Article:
The Himiway Big Dog E-Bike is built to be your cargo-carrying sidekick while zipping across the city and around the neighborhood. This Class 2 ebike boasts an ultra-wide rear rack and a powerful 750W motor to easily transport kids, groceries, or whatever else you need for your on-the-go lifestyle. Priced at $1,999, the Big Dog is a great choice as a daily commuter and multipurpose bike in and out of the city. Find out below what we thought of Himiway’s new cargo ebike and whether or not it pulled its weight during testing.
Founded only five years ago, Himiway continues to defend its status as one of the most trusted names in affordable ebikes. Himiway’s extensive lineup has started to compete more heavily with rival brands Rad Power Bikes and Aventon which also specialize in fat tire ebikes on a budget.
The Big Dog is marketed as a cargo bike, but it’s worth a deeper dive into the bike’s actual classification. When I think “cargo bike”, I immediately think of extended frames with a long rear rack or a large cargo space at the front of the bike— good examples include Yuba Bikes or the much-loved Bullitt. The Big Dog, however, is closer to a standard ebike that has a beefed-up rear rack and mounts for a large front basket. The step-thru design makes hopping on and off the bike a breeze when riders are making deliveries or running errands.
This bike is like a more premium version of the moped-inspired Himiway Escape E-Bike with its compact silhouette and 20” wheels. The Big Dog, however, comes with an adjustable seat height so riders can achieve full leg extension, a feature that’s a must for many cyclists. I’d say that the RadRunner from Rad Power Bikes is the Big Dog’s most direct competition while the seriously capable RadWagon is closer to the traditional cargo bikes that we’re used to.
The Himiway Big Dog Electric Bike is built around a 6061 aluminum step-thru frame that’s easy to mount and dismount. With the adjustable seat, the frame works well for riders between 5’2” and 6’5”. The smaller-diameter wheels and step-thru design is great for smaller riders who want a fat tire bike that fits them better than traditional 26” models that might feel like a bit too much bike.
The main advantage of the Big Dog is the integrated rear rack that’s significantly wider than standard racks and comes with an attractive wooden platform. The entire bike has a payload capacity of 400 lbs. and the rear rack can support up to 150 lbs. I’d say that’s enough for a kid to sit on the back, but I wouldn’t use it as a seat for an adult— there aren’t any footholds anyway. To carry more items, riders can purchase the compatible Himiway bag or just get creative with strapping stuff to the back.
750W Rear Hub Motor
A powerful 750W rear hub motor delivers plenty of pace and torque and performs well on hills, even under heavy loads. There are five levels of pedal assist as well as a throttle mode that can reach a top speed of 20 mph. The bottom bracket area has the appearance of a mid-drive motor but seems like that’s simply where the controller is placed. That said, maybe the Himiway Big Dog E-Bike could take a mid-drive in the future.
During our tests, we noticed there was a little lag when starting the motor, but the bike gets to speed quickly. Keep in mind that the rear hub motor combined with the back rack means the bike is significantly rear-heavy.
A highlight of the Big Dog is the high-capacity 20Ah battery integrated into the downtube. It’s a fairly beefy downtube, but considering it holds the battery and there’s no top tube on the step-thru frame, I enjoy the look. The range is rated as up to 80 miles which allows riders to put in some serious distances before they run out of juice. A dual LED headlight and rear brake light run off of the battery— the taillight has cool Himiway branding which is a nice touch that I haven’t seen on other ebikes.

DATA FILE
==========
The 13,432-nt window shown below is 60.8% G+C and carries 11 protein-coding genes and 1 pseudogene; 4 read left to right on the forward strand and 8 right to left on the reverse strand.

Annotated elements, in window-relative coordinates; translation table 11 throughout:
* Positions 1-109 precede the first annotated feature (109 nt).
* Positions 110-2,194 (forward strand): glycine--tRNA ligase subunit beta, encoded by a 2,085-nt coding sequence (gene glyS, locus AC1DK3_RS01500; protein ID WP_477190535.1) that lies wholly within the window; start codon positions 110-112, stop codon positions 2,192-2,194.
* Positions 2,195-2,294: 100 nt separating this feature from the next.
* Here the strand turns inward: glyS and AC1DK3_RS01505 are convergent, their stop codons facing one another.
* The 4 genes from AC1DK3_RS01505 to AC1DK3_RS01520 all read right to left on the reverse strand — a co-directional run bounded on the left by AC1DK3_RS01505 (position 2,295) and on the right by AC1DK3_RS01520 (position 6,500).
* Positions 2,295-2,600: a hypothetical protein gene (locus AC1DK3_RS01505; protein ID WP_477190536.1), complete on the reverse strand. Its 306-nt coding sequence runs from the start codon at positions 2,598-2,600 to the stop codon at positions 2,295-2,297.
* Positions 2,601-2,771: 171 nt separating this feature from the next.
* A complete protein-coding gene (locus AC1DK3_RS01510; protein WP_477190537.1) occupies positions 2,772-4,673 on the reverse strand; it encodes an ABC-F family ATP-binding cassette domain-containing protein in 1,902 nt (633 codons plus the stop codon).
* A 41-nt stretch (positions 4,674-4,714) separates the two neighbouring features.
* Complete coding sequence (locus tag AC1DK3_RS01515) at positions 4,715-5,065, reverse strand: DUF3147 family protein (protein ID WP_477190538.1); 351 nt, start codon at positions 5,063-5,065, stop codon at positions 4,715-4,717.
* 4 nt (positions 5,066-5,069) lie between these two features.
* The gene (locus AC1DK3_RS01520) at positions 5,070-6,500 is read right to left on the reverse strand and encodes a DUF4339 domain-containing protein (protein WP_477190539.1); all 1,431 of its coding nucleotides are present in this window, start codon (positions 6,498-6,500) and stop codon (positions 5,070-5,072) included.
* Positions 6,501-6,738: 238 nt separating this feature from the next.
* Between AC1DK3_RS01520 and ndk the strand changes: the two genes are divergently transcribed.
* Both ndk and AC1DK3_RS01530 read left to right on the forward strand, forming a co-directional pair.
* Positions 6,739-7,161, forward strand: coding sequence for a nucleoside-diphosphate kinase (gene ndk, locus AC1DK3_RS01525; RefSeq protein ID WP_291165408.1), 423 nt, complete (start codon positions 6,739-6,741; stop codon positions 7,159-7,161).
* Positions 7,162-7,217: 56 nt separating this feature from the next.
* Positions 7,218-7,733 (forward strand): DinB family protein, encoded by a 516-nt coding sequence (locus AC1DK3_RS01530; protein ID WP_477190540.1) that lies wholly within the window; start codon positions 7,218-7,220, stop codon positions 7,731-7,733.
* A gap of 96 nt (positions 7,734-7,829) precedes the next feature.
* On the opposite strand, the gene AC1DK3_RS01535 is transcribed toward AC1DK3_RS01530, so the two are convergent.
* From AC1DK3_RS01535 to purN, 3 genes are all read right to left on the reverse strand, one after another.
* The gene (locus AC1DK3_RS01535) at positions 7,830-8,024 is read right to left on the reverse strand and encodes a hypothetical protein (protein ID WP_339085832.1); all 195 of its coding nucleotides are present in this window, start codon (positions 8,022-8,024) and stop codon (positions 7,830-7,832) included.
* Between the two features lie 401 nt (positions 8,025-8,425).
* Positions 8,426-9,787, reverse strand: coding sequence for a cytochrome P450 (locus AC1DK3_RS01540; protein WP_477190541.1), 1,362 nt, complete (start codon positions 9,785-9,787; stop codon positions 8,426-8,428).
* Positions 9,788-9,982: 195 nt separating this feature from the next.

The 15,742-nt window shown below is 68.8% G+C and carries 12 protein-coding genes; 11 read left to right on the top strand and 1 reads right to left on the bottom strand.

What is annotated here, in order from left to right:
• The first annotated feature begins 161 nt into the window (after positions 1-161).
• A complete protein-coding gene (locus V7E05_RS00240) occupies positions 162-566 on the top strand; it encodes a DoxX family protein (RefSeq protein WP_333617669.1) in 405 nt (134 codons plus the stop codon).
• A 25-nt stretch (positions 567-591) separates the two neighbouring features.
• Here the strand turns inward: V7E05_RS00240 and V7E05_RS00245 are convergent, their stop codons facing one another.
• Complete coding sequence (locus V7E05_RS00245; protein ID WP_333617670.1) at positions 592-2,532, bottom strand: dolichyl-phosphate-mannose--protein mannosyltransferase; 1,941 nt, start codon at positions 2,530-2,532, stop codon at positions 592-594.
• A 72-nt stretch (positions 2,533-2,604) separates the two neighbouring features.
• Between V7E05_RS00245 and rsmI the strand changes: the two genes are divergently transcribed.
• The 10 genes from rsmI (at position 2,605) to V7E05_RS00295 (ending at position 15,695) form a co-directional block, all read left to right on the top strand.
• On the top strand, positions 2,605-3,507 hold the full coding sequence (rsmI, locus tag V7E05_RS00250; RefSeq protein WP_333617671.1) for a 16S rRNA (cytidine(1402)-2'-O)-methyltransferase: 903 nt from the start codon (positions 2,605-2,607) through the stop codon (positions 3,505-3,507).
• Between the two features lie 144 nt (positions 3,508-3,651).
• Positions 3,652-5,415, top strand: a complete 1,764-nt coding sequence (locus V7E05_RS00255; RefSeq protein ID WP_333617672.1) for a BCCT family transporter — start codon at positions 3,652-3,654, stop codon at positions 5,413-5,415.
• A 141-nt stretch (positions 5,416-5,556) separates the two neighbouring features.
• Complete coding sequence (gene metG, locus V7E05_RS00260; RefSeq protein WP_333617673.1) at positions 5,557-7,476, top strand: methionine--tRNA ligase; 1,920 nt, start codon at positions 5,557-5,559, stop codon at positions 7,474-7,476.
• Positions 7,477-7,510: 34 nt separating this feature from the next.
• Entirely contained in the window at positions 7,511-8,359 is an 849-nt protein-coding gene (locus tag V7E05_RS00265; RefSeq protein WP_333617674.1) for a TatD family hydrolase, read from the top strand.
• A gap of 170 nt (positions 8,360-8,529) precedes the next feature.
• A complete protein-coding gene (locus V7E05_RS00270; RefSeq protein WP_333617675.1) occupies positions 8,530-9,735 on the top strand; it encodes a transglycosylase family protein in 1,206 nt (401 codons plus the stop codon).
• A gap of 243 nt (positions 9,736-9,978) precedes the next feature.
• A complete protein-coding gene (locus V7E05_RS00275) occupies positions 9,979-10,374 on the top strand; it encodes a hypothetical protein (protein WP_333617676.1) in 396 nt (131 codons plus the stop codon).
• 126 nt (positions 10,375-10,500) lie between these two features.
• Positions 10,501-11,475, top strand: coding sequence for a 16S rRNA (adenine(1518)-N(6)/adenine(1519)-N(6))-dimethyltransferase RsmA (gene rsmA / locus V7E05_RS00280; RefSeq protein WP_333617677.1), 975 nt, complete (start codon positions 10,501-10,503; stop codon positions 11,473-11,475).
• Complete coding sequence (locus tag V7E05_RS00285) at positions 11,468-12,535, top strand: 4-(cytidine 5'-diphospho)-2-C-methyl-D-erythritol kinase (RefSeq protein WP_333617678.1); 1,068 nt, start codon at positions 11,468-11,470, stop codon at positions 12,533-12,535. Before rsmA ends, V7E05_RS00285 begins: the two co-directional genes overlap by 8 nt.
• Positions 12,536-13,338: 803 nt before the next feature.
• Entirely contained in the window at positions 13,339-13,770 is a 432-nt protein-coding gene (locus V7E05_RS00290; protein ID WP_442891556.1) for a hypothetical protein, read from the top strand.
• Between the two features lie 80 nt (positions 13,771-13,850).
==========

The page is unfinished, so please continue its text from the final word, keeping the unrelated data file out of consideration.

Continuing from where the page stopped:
The mechanical components make sense for this cargo ebike, including the robust alloy wheels and reliable Shimano Altus 7-speed drivetrain. The rigid wheels won’t ever go out of true because of heavy payloads and the 4” Kenda tires offer plenty of grip and cushion. There’s additional travel from the front fork to handle light off-road terrain. The Big Dog works well on dirt and gravel but performs best on pavement or dirt roads without too many potholes.
What Can Be Improved?
One major shortfall is that the chain slaps against the kickstand when riding over bumpy terrain and makes a noticeable ringing sound. This is due to the center-stand kickstand design which was an innovative idea, but I hope Himiway resolves this issue in the next generation of the Big Dog.
There are Tektro mechanical disc brakes, however, I would have liked to see stronger hydraulic brakes for this brawny 79 lbs. bike. The similarly-priced Himiway Zebra comes with the hydraulic option, so it’s unclear by the Big Dog doesn’t have that upgrade.
When it comes to the final touches, the Big Dog rocks a comfortable seat and built-in fenders to keep away dirt and mud. The simple Himiway LCD display works great but isn’t anything fancy; there’s a USB port to keep your smaller devices topped up.
The interesting choice to install BMX-style handlebars is a smart one. It means there’s lots of real estate for accessories and a phone mount, however, the fixed stem can’t raise or lower the bars. I’m a fan of the super-clean, integrated bell fitted next to the left brake lever, too. The cable management at the front of the bike is decent but with room for improvement and the metal Wellgo-branded pedals are a durable part that can take a beating.
If you frequently load up your bike or want a fun way to shuttle your kid around, the loyal Himiway Big Dog E-Bike ($1,999.99) could be your new best friend. Riders who aren’t convinced by moped-style ebikes will like this fat tire commuter that splits the difference and remains affordable. Load up and hop on to quickly complete your tasks with this workhorse ebike.